For fan favorite Phillips, Rays tenure was 'heck of a time'

August 2nd, 2022

ST. PETERSBURG – On Saturday, the Rays recognized Brett Phillips’ nearly lifelong connection to the franchise while Phillips showed what playing for his hometown team meant to him.

Before Tampa Bay’s 6-4 win over Cleveland, thousands of the 22,756 fans filing into Tropicana Field put on giveaway Devil Rays basketball jerseys with Phillips’ name and No. 35 on the back. Inside the Rays’ clubhouse, players and staff did the same before taking the field for their pregame workout. Beforehand, Phillips gushed about what the day meant to him. Afterward, he sat and signed autographs for an hour as fans left the building.

“It was an easy decision. First of all, just to say thank you for everyone who came out solely because it was Brett Phillips' jersey giveaway,” Phillips said on Saturday. “Also, how often do you get your own giveaway in the big leagues? Like, this is a day that I'll remember, and I want to make the most of it.”

But Phillips’ time with the Rays is now over. When Tampa Bay acquired center fielder José Siri as part of a three-team trade on Monday, Phillips was designated for assignment, and on Tuesday he was traded to the Orioles for cash considerations.

From an emotional standpoint, the move hit harder than you’d expect for an outfielder batting just .147 with a .475 OPS and a nearly 41 percent strikeout rate. But Phillips is more than those numbers; he’s a hometown kid, Tampa Bay’s Ray, born and raised in Seminole and who on his fourth birthday wore a Devil Rays basketball jersey like the ones given away at the Trop on Saturday.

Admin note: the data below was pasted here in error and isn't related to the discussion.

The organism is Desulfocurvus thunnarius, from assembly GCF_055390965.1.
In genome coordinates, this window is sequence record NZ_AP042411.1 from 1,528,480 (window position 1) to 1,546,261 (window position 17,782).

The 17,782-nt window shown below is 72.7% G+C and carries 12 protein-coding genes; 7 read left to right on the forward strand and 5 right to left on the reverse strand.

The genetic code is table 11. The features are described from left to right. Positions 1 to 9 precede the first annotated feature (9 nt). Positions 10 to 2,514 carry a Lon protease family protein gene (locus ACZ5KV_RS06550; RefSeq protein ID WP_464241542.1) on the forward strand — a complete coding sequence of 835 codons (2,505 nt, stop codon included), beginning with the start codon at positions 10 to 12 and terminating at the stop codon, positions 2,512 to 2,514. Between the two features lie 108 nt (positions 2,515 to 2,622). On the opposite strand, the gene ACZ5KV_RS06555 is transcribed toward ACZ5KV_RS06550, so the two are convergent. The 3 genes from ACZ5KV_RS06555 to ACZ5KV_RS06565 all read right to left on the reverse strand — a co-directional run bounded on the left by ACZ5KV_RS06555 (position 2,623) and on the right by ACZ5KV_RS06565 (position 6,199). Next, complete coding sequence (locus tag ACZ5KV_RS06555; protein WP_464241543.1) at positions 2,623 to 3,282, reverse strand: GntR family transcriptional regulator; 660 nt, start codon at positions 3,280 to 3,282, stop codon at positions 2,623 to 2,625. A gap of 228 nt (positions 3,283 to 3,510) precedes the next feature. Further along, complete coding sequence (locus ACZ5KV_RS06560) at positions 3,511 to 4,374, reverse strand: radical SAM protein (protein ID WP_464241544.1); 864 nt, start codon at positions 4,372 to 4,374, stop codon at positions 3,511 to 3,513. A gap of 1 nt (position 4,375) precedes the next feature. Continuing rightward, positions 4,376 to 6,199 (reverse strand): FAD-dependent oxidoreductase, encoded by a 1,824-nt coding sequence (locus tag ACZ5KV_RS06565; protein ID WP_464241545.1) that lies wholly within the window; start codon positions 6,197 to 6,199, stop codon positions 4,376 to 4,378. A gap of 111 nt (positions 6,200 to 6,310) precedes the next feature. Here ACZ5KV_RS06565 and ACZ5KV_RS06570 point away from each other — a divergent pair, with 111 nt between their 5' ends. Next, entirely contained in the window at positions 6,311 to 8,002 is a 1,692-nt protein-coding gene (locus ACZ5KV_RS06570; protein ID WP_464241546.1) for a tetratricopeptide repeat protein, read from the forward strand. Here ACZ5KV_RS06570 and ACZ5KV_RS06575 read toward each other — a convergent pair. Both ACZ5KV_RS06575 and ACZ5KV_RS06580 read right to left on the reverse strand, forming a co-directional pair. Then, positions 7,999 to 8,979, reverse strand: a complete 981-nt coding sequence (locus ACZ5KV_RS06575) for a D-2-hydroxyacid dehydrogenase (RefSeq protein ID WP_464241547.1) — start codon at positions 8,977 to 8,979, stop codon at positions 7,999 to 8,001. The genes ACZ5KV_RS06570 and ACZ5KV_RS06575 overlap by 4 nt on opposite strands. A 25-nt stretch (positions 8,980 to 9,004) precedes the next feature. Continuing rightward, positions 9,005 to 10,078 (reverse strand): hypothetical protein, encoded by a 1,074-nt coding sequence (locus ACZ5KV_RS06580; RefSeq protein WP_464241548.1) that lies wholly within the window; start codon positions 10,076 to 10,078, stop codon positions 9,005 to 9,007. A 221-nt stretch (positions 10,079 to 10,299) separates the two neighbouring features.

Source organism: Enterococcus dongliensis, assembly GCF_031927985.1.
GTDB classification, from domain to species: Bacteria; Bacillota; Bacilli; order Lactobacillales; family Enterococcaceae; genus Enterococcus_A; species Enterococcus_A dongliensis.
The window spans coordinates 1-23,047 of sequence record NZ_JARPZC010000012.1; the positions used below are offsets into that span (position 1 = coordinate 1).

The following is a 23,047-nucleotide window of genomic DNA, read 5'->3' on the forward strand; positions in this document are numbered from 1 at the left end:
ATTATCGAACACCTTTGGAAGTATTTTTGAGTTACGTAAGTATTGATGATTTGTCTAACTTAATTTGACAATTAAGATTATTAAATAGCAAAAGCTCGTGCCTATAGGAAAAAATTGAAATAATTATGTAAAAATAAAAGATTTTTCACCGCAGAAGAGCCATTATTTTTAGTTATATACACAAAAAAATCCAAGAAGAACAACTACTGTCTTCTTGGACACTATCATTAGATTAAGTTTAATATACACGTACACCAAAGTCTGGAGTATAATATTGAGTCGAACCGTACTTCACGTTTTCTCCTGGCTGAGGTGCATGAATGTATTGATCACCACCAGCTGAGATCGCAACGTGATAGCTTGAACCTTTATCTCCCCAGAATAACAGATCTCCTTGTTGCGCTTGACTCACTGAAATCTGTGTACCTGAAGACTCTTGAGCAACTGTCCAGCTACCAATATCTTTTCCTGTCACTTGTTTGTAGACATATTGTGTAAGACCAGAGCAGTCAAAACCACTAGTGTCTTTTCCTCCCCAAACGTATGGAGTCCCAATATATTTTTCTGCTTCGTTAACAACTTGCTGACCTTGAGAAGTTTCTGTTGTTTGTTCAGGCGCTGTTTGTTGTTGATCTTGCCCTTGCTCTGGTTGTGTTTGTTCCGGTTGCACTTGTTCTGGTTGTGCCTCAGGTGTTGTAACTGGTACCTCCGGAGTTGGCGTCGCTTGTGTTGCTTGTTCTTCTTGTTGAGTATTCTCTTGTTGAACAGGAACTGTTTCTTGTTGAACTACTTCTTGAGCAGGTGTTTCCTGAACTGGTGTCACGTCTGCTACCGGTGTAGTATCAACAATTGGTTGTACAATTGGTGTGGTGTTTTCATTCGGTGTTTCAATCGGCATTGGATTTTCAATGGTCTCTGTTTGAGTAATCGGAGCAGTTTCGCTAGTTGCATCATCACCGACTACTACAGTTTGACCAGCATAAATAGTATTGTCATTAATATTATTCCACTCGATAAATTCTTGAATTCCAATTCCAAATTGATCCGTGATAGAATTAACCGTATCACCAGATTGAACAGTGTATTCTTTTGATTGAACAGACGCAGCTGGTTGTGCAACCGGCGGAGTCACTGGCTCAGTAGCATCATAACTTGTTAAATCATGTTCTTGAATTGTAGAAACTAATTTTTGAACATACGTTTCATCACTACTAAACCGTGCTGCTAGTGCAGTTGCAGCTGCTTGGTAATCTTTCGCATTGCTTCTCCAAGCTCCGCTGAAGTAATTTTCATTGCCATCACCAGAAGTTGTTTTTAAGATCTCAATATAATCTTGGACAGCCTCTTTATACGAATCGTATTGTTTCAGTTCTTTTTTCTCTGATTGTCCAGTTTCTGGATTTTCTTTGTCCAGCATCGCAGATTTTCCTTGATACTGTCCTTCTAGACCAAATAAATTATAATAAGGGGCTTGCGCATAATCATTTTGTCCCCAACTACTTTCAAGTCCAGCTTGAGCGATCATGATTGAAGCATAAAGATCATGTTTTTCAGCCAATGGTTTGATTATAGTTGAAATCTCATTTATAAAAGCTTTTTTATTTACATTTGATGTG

“You just see how much and how well he connects with our fans, our community. We're here to win games, but it's a lot more enjoyable when you connect with the players along the way -- and that's him,” Rays president of baseball operations Erik Neander said. “We'll miss everything about him in those respects, but at the end of the day, there are times where we have to make some difficult decisions. And this is what we felt was best for the club at this point.”

The outfielder bounced from the Astros to the Brewers to the Royals earlier in his career before joining the Rays via trade in August 2020. He quickly forged a deep connection with Rays fans, emerged as a relentlessly upbeat and encouraging teammate, provided plenty of entertainment with his highlight-reel defensive plays (and often hilarious pitching appearances) and came through with one of the most memorable hits in franchise history.

Phillips’ two-out, two-strike RBI single off Kenley Jansen in the ninth inning of Game 4 in the 2020 World Series drove in Kevin Kiermaier, then Randy Arozarena scored the game-winning run to cap a wild sequence that led Phillips to soar into the outfield, arms spread wide, in his “airplane” celebration. During a postgame TV interview, Phillips dropped the line that encapsulates his joyful approach to the game -- and started a merchandise line: “Baseball is fun.”

Phillips repeated those words in a video message posted to Twitter following Monday night’s announcement, saying it was “an absolute pleasure and honor to play for my hometown team.”

“It sucks, but we all know business is business. I’m going to dust myself off and keep moving forward,” he added. “But I appreciate each and every one of y’all for the support the last couple years. We’ve had a heck of a time. All I ask is you guys continue to go out there and support the Rays. I’ve seen this fanbase grow in the last couple years, and it’s been awesome. Until next time, and never forget: Baseball is fun, baby. God bless.”

From a baseball perspective, the move made sense. Phillips, 28 years old and out of Minor League options, has continued to play excellent defense this season, but he’s struggled at the plate and would have further ceded playing time to Siri and the recently acquired Roman Quinn.

“From just purely an evaluation of the talent and the contributions, that part, it's a tough call,” Neander said. “But certainly, above and beyond that, we all know Philly's impact extends beyond just that. … He makes it fun and always has.”